NOVEL APPROACH TO AIRPORT PLAN
HIGHWAYS bosses creating a major new road have had to devise a novel way to get rid of a huge mountain of dirt.
The construction of the Manchester Airport relief road is set to create 340,000 tonnes of earth – far more than was originally expected.
With nowhere currently for the soil to go, it was planned the surplus would be driven off site but the disposal for the unexpected material would cost more than £3m.
So transport bosses are now planning to landscape the soil into a series of hills – some more than 30ft high.
The three councils who are jointly building the bypass, which will run from the A6 in Hazel Grove to the M56 via the existing A555 in Bramhall, say this will create an ● attractive grasscovered roadside feature.
The excavated soil has currently been deposited into giant mounds – known as bunds – close to the £300m road and even interwoven into its central reservation.
But as work has progressed it has become apparent that a massive amount of earth, on top of what was predicted, will need to be removed.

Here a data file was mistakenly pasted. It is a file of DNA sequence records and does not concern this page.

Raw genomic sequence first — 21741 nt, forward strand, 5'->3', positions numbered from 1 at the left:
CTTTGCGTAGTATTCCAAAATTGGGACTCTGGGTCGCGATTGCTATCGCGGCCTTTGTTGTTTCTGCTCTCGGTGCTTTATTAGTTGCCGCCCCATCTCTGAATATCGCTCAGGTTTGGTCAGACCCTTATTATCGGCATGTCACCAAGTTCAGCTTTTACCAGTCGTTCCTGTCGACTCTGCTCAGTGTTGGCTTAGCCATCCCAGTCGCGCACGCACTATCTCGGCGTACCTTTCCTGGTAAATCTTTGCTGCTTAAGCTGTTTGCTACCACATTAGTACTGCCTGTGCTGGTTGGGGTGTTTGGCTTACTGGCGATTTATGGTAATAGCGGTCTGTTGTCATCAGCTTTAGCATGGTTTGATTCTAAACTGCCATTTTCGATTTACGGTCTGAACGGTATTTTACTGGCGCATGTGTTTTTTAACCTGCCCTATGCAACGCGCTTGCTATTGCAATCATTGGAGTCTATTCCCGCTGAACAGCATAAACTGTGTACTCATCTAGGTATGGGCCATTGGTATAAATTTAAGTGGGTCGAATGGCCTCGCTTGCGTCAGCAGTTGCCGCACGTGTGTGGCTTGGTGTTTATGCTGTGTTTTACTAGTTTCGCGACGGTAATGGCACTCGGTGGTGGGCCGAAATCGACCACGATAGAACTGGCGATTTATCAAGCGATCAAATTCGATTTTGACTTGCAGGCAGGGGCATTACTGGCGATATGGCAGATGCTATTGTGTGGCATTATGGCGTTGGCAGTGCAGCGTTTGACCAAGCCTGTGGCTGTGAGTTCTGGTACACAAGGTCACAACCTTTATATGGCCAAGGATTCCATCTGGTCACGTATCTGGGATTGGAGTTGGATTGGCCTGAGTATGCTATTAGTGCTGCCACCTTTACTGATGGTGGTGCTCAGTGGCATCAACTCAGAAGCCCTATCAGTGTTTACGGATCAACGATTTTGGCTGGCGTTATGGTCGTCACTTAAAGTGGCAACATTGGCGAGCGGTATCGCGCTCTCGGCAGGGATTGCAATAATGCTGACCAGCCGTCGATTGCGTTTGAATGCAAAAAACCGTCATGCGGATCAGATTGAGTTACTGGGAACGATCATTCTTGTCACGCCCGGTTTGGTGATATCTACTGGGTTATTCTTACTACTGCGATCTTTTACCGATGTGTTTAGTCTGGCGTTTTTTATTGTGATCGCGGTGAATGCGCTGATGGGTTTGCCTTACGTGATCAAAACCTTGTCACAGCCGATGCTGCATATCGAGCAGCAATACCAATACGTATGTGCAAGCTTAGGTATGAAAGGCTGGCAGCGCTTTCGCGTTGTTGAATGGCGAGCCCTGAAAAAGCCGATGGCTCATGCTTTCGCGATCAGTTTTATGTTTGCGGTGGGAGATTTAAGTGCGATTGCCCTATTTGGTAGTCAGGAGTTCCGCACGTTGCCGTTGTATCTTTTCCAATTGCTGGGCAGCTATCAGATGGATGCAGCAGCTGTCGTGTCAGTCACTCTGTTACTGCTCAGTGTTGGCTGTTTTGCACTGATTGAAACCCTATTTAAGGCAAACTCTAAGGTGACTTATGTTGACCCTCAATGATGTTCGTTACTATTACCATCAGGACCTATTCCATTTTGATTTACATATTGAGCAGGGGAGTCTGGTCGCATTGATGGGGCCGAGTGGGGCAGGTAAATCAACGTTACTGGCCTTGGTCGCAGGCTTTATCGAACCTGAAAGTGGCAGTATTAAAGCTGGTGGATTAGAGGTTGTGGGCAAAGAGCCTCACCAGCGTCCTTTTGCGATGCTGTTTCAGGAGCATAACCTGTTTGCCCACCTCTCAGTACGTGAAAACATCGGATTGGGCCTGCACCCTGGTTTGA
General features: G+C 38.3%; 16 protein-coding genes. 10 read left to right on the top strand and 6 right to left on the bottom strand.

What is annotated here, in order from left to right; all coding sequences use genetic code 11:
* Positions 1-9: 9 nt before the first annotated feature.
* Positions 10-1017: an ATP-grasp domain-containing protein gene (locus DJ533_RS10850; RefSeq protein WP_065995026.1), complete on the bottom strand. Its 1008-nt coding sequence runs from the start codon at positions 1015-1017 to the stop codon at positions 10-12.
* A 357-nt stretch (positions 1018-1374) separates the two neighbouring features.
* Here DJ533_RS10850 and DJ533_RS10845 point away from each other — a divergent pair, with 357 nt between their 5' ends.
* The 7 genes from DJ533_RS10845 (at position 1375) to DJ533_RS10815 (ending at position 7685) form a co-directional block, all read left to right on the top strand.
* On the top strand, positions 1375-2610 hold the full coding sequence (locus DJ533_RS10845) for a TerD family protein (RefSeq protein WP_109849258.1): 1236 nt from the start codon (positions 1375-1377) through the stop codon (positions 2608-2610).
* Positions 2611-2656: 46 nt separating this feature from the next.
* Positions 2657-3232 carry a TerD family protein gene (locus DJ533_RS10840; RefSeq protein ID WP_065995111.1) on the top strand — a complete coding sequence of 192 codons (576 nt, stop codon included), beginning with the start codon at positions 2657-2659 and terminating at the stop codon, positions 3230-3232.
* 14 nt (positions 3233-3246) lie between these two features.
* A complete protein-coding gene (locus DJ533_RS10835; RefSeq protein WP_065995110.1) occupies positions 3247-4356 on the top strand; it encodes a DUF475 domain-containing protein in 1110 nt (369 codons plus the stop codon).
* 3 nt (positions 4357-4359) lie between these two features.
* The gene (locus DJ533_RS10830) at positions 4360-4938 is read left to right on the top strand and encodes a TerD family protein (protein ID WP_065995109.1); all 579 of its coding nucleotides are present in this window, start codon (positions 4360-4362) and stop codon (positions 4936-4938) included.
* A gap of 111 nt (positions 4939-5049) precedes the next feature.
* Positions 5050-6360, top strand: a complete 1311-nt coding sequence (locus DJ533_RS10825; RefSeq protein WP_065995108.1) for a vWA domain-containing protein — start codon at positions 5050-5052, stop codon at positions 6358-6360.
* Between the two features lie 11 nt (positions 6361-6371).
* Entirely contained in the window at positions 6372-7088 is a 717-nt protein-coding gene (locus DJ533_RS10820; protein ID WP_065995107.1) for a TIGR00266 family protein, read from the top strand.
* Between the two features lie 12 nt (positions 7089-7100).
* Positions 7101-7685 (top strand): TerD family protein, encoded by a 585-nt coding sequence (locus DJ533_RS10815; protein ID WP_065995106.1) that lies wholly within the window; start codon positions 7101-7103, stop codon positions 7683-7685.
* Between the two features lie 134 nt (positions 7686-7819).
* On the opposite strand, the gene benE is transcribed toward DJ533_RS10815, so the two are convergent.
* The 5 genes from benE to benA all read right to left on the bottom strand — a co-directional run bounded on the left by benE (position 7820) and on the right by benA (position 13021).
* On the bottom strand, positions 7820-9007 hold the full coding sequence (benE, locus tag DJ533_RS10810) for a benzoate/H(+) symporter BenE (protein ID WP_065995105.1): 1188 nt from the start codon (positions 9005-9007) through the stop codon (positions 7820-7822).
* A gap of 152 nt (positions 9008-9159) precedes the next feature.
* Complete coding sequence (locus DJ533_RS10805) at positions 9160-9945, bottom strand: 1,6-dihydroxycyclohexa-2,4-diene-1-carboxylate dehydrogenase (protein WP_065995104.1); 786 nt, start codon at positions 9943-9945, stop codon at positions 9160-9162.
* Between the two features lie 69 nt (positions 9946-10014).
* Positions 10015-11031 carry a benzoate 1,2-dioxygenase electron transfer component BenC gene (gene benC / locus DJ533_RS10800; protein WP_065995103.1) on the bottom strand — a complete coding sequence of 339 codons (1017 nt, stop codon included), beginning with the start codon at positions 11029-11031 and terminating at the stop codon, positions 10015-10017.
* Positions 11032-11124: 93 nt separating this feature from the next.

So a plan has been put together to create eight new bunds, as well as add to nine already there, at an estimated cost of £1.1m.
A report by consultants AECOM says: “Some of the earthwork material currently in place is unsuitable for use in constructing the road and has led to a further surplus of earthwork material.
“In total, 340,000 tonnes of surplus earthworks material remain. Consideration has been given to how this surplus of material can be managed.
“Having identified the long list of potential locations, a high-level environmental assessment was undertaken in order to identify environmental constraints and opportunities presented by each location.”
A planning application for two of the selected sites, both near Kitts Moss, Bramhall, has been submitted to Stockport council. It will be the first of 11.
Some of the applications will seek to turn temporary large piles of soil into permanent ones.
Consideration had been given to disposing of the earth off site but this was ruled out as it would cost £3.2m and require 19,000 lorry journeys.
The bunds would be in the greenbelt and are considered ‘inappropriate development’. But it is argued special circumstances apply to override this as permission is fundamental to the completion of the bypass.
Mounds of earth excavated during the building of the Manchester Airport relief road will be turned into hills and, inset, an artist’s impression of the relief road